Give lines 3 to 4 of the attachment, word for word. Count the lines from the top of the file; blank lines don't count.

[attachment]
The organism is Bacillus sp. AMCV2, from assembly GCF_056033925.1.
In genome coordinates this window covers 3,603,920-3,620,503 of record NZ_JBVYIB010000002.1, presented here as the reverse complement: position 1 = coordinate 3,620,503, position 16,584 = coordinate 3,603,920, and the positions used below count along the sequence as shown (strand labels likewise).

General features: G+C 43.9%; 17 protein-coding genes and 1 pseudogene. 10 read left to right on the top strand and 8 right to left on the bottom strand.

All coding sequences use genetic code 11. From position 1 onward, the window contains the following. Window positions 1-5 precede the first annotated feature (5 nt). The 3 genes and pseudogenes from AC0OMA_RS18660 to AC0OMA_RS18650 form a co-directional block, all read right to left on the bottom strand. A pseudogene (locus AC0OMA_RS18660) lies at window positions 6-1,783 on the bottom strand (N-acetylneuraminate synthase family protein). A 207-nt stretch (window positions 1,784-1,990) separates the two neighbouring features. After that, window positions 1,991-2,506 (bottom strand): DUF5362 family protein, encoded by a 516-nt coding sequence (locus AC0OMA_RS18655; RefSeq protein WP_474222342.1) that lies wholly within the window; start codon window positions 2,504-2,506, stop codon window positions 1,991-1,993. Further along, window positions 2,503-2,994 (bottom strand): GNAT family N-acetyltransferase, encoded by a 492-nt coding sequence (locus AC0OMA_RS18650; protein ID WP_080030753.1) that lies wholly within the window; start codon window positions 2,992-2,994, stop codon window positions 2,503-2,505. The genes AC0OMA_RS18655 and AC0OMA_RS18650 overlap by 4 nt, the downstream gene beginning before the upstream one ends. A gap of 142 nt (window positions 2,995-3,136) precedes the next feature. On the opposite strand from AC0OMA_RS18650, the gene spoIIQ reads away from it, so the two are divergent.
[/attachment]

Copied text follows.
General features: G+C 43.9%; 17 protein-coding genes and 1 pseudogene. 10 read left to right on the top strand and 8 right to left on the bottom strand.

All coding sequences use genetic code 11. From position 1 onward, the window contains the following. Window positions 1-5 precede the first annotated feature (5 nt). The 3 genes and pseudogenes from AC0OMA_RS18660 to AC0OMA_RS18650 form a co-directional block, all read right to left on the bottom strand. A pseudogene (locus AC0OMA_RS18660) lies at window positions 6-1,783 on the bottom strand (N-acetylneuraminate synthase family protein). A 207-nt stretch (window positions 1,784-1,990) separates the two neighbouring features. After that, window positions 1,991-2,506 (bottom strand): DUF5362 family protein, encoded by a 516-nt coding sequence (locus AC0OMA_RS18655; RefSeq protein WP_474222342.1) that lies wholly within the window; start codon window positions 2,504-2,506, stop codon window positions 1,991-1,993. Further along, window positions 2,503-2,994 (bottom strand): GNAT family N-acetyltransferase, encoded by a 492-nt coding sequence (locus AC0OMA_RS18650; protein ID WP_080030753.1) that lies wholly within the window; start codon window positions 2,992-2,994, stop codon window positions 2,503-2,505. The genes AC0OMA_RS18655 and AC0OMA_RS18650 overlap by 4 nt, the downstream gene beginning before the upstream one ends. A gap of 142 nt (window positions 2,995-3,136) precedes the next feature. On the opposite strand from AC0OMA_RS18650, the gene spoIIQ reads away from it, so the two are divergent.